# What is Return: Definition, Formulas, and an Example

What is the definition of return and how can you calculate it?

How can you calculate return? Return is a term widely used in both the technical world and the financial world. It involves putting in energy or money and getting energy or money back out. And what goes in is usually not the same amount as what comes out. The ratio between what goes in and what comes out is called return. In the technical world, return can refer to the amount of energy produced relative to the amount of energy used in a given process. It should be noted that in the technical world, the term efficiency is also often used. In the financial world, return has a specific meaning and refers to the profit or loss made on an investment or security. Here we will delve into the economic meaning of return and use examples and formulas to show how you can calculate return.

The concept of return is easy to understand. It simply represents the difference between what you initially had and what you have now, expressed as a percentage. For example, consider a scenario where you initially had an investment of 100 units and now, over time, you see an increase to 120 units. The return in this case is 20%, as you now have 20 units more than at the beginning. Return is often associated with time, such as 20% per year or per month, and is applied in various fields ranging from finance to energy.

In our series on the valuation of a company, it is necessary to be able to calculate return. But first, we need to understand the meaning of the term return. Consulting the dictionary reveals the economic definition of return as: "yield of an economic activity." In the financial world, return is an essential concept. It is the yield obtained on an investment, expressed as a percentage of the invested amount. The return can come from various sources, such as dividend payments, interest, or capital gains. However, this definition is not entirely complete when we need to compare returns. Suppose we have two economic activities, activity A and activity B. The yield from selling a product produced by A is $10, and the yield from selling a product produced by B is $100, which one has the highest return? According to the dictionary definition, it's B, but is that really the case?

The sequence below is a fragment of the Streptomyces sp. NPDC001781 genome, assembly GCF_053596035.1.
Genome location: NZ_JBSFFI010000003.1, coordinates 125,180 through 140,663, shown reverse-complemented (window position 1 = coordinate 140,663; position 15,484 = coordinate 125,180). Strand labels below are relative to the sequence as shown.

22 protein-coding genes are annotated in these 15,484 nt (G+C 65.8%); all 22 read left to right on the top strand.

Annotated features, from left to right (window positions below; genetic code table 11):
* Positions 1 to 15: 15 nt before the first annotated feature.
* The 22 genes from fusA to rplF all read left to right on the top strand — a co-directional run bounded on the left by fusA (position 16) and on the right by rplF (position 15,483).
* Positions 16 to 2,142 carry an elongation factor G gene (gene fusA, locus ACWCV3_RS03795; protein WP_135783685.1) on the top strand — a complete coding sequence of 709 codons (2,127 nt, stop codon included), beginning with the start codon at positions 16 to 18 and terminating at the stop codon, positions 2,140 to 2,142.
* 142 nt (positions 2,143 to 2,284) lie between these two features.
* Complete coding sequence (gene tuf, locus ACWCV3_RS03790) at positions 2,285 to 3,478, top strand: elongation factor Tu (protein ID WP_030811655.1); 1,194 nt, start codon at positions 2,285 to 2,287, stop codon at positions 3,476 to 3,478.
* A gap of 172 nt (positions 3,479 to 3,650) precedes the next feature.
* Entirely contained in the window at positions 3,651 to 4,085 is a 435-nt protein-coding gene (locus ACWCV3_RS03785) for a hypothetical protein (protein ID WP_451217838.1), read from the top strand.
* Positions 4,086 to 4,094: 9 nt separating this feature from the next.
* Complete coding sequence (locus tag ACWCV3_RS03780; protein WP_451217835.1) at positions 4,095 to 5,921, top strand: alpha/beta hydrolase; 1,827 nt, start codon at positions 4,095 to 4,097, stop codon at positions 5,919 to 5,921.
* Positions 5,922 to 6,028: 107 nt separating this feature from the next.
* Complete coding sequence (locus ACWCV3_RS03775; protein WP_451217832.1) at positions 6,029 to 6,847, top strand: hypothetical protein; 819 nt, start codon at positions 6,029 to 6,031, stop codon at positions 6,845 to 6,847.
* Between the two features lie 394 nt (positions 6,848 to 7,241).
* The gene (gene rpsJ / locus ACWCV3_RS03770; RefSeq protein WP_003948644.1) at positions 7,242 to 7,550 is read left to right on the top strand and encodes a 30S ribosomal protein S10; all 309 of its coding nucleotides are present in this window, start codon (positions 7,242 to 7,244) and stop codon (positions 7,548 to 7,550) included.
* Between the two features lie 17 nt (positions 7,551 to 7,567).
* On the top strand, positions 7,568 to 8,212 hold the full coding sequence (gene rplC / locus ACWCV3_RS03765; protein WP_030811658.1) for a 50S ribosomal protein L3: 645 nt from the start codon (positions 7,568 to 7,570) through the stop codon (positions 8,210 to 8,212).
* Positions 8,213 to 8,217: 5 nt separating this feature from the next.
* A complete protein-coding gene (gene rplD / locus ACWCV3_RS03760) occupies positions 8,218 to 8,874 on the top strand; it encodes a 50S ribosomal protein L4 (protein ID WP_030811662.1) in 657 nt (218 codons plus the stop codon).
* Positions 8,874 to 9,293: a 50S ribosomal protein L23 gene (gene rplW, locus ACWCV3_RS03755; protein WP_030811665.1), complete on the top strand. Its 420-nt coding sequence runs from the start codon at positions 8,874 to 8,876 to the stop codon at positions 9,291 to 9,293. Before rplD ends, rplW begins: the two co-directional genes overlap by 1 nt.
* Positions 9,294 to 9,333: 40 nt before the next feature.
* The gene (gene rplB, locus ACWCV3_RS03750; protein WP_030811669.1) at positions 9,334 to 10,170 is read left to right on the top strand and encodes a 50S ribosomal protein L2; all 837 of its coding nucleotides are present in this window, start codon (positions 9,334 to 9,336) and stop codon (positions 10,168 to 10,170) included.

## Calculating Return: An Example

Problem 1: Let's provide more information about the meaning of return. To produce product A costs $1; to produce product B costs $95. The profits are then $9 and $5 respectively, so based on these figures, A has the highest return.

Problem 2: But we're not done yet. Suppose the time to produce product A is 10 months; the time to produce product B is two months. A generates a yield of $9/10 months = $0.90 per month or $10.80 per year, and B generates $5/2 months = $2.50 per month or $30 per year. Now B has the highest return again.

We see that there is a need to be more precise in our definition of return. So what is return? A general definition could be:

## Definition: Return is the total yield of an economic activity in one year divided by the costs or purchase of that activity

We have now solved problems 1 and 2, but is that all? No, not quite. It may not surprise you that there is no universal definition of return, as the yield from different economic activities can be measured in different ways. These differences range from simple definitions, such as the return on stocks, to complex definitions like the Internal Rate of Return (IRR). In any case, it is important to pay attention to how return is communicated to interested parties. Below are some definitions and methods of calculation for the most common everyday returns:

## Calculating Return: The Formulas

Dividend yield on stocks (%): Sum of dividends in the last 12 months / stock price;

Return on stocks (%): Sum of reported earnings in the last 12 months / stock price;

Return on bonds (%): Sum of coupons in the last 12 months / bond price;

Return on rental property (%): Sum of rents in the last 12 months / current value of the property;

Note that when we refer to "price," we mean the current price and that returns are usually expressed in "%", mainly for readability. When we want to report a return, we must consider the time period in which the yield is generated and the (purchase) costs to obtain the product or unit. A more general definition could be:

Yields over a specific time unit / purchase and production costs

It should be noted that in the financial world, many definitions for different returns are used. Examples include Return On Investments (ROI), Return On Equity (ROE), and the aforementioned IRR. We would prefer to save these for another time. We now want to continue with the series on valuing a startup using the DCF method.